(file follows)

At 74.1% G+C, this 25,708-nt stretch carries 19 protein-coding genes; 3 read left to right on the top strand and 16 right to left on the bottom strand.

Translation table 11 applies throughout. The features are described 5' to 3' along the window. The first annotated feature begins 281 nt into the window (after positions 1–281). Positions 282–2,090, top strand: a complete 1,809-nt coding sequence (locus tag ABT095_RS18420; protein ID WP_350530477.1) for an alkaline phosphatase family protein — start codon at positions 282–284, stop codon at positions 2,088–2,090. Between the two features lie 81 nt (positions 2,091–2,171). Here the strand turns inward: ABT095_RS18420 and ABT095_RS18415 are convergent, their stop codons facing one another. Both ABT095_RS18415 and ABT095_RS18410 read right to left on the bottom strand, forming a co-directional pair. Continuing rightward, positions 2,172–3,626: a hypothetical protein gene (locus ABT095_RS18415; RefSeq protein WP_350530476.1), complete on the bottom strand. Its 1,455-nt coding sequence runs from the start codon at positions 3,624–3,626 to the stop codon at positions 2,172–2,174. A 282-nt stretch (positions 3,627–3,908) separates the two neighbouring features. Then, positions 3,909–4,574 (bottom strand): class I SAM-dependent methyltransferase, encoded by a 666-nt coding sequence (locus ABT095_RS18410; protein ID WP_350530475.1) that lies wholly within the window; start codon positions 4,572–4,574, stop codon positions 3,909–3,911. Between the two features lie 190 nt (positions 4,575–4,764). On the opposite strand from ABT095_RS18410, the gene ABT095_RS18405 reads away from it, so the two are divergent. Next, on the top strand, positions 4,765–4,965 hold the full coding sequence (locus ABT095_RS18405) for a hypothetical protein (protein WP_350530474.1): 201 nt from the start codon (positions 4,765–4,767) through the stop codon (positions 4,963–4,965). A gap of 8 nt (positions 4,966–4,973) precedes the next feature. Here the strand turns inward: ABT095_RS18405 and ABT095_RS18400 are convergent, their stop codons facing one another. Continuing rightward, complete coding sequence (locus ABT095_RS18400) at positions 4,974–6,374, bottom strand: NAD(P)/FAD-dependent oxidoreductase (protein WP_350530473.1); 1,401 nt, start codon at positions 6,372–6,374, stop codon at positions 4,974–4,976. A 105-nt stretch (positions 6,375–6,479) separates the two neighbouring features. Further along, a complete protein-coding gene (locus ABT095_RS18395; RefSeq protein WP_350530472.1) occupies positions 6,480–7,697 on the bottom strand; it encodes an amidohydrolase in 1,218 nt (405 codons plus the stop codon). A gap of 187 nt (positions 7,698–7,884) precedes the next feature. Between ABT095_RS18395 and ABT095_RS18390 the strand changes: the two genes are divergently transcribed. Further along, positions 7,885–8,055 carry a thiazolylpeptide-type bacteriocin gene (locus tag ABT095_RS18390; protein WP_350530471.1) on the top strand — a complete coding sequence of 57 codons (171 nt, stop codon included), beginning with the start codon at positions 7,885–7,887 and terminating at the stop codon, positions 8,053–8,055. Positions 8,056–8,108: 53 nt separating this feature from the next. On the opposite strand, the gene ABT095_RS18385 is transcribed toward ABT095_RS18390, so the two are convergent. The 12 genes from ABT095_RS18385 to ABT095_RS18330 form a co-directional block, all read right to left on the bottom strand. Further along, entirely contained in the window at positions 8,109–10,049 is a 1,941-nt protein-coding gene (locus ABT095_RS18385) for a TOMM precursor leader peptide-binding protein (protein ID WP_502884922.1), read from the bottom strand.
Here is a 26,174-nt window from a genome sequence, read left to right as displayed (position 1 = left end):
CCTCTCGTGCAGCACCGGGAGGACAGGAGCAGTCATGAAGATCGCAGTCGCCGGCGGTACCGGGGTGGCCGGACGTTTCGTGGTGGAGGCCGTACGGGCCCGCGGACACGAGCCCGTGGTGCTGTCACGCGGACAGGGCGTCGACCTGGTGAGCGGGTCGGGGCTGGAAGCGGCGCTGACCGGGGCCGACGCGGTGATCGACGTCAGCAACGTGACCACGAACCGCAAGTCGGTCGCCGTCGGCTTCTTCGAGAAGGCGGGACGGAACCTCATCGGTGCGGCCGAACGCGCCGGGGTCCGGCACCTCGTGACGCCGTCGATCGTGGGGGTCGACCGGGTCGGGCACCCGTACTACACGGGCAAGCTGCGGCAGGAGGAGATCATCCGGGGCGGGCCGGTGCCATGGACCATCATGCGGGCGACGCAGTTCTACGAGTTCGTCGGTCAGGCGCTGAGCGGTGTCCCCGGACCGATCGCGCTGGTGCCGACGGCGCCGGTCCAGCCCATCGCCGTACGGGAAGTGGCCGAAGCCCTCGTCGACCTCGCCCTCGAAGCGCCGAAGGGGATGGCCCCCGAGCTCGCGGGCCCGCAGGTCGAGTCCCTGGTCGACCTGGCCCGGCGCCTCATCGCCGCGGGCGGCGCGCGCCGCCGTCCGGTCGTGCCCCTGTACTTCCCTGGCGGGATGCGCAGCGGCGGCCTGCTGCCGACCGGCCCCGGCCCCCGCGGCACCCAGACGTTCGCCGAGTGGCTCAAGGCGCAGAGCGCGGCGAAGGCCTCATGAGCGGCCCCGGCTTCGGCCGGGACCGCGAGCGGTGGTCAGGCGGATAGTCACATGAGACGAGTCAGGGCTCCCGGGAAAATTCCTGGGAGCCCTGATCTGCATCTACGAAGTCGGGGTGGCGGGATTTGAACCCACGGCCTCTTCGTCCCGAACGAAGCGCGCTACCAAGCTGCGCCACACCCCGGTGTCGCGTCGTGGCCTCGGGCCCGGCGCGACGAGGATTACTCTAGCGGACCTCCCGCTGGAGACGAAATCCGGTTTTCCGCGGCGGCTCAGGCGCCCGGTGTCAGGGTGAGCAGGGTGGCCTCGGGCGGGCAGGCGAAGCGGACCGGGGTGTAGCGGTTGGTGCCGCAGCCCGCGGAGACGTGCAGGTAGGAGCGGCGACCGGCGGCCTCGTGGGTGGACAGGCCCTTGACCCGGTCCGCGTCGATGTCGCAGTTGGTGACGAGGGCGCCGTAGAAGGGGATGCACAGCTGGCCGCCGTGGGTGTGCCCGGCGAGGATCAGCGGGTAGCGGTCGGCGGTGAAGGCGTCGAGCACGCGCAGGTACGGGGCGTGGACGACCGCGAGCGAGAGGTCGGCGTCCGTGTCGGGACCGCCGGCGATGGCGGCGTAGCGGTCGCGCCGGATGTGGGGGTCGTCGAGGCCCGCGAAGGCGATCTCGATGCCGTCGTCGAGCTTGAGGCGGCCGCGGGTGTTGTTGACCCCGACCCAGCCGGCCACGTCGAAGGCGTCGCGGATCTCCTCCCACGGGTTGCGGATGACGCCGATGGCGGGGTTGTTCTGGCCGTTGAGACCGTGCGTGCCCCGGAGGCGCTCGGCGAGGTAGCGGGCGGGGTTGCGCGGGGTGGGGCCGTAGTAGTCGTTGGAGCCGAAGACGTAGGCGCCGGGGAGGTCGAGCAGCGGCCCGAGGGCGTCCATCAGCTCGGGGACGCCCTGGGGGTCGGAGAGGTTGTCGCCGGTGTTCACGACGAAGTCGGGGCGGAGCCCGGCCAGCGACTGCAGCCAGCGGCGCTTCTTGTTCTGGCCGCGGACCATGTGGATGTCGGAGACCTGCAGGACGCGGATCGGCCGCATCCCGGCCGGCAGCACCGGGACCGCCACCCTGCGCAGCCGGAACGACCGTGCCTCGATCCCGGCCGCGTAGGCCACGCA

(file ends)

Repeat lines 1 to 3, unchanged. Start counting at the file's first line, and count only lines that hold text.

At 74.1% G+C, this 25,708-nt stretch carries 19 protein-coding genes; 3 read left to right on the top strand and 16 right to left on the bottom strand.

Translation table 11 applies throughout. The features are described 5' to 3' along the window. The first annotated feature begins 281 nt into the window (after positions 1–281). Positions 282–2,090, top strand: a complete 1,809-nt coding sequence (locus tag ABT095_RS18420; protein ID WP_350530477.1) for an alkaline phosphatase family protein — start codon at positions 282–284, stop codon at positions 2,088–2,090. Between the two features lie 81 nt (positions 2,091–2,171). Here the strand turns inward: ABT095_RS18420 and ABT095_RS18415 are convergent, their stop codons facing one another. Both ABT095_RS18415 and ABT095_RS18410 read right to left on the bottom strand, forming a co-directional pair. Continuing rightward, positions 2,172–3,626: a hypothetical protein gene (locus ABT095_RS18415; RefSeq protein WP_350530476.1), complete on the bottom strand. Its 1,455-nt coding sequence runs from the start codon at positions 3,624–3,626 to the stop codon at positions 2,172–2,174. A 282-nt stretch (positions 3,627–3,908) separates the two neighbouring features. Then, positions 3,909–4,574 (bottom strand): class I SAM-dependent methyltransferase, encoded by a 666-nt coding sequence (locus ABT095_RS18410; protein ID WP_350530475.1) that lies wholly within the window; start codon positions 4,572–4,574, stop codon positions 3,909–3,911. Between the two features lie 190 nt (positions 4,575–4,764). On the opposite strand from ABT095_RS18410, the gene ABT095_RS18405 reads away from it, so the two are divergent. Next, on the top strand, positions 4,765–4,965 hold the full coding sequence (locus ABT095_RS18405) for a hypothetical protein (protein WP_350530474.1): 201 nt from the start codon (positions 4,765–4,767) through the stop codon (positions 4,963–4,965). A gap of 8 nt (positions 4,966–4,973) precedes the next feature. Here the strand turns inward: ABT095_RS18405 and ABT095_RS18400 are convergent, their stop codons facing one another. Continuing rightward, complete coding sequence (locus ABT095_RS18400) at positions 4,974–6,374, bottom strand: NAD(P)/FAD-dependent oxidoreductase (protein WP_350530473.1); 1,401 nt, start codon at positions 6,372–6,374, stop codon at positions 4,974–4,976. A 105-nt stretch (positions 6,375–6,479) separates the two neighbouring features. Further along, a complete protein-coding gene (locus ABT095_RS18395; RefSeq protein WP_350530472.1) occupies positions 6,480–7,697 on the bottom strand; it encodes an amidohydrolase in 1,218 nt (405 codons plus the stop codon). A gap of 187 nt (positions 7,698–7,884) precedes the next feature. Between ABT095_RS18395 and ABT095_RS18390 the strand changes: the two genes are divergently transcribed. Further along, positions 7,885–8,055 carry a thiazolylpeptide-type bacteriocin gene (locus tag ABT095_RS18390; protein WP_350530471.1) on the top strand — a complete coding sequence of 57 codons (171 nt, stop codon included), beginning with the start codon at positions 7,885–7,887 and terminating at the stop codon, positions 8,053–8,055. Positions 8,056–8,108: 53 nt separating this feature from the next. On the opposite strand, the gene ABT095_RS18385 is transcribed toward ABT095_RS18390, so the two are convergent. The 12 genes from ABT095_RS18385 to ABT095_RS18330 form a co-directional block, all read right to left on the bottom strand. Further along, entirely contained in the window at positions 8,109–10,049 is a 1,941-nt protein-coding gene (locus ABT095_RS18385) for a TOMM precursor leader peptide-binding protein (protein ID WP_502884922.1), read from the bottom strand.
Here is a 26,174-nt window from a genome sequence, read left to right as displayed (position 1 = left end):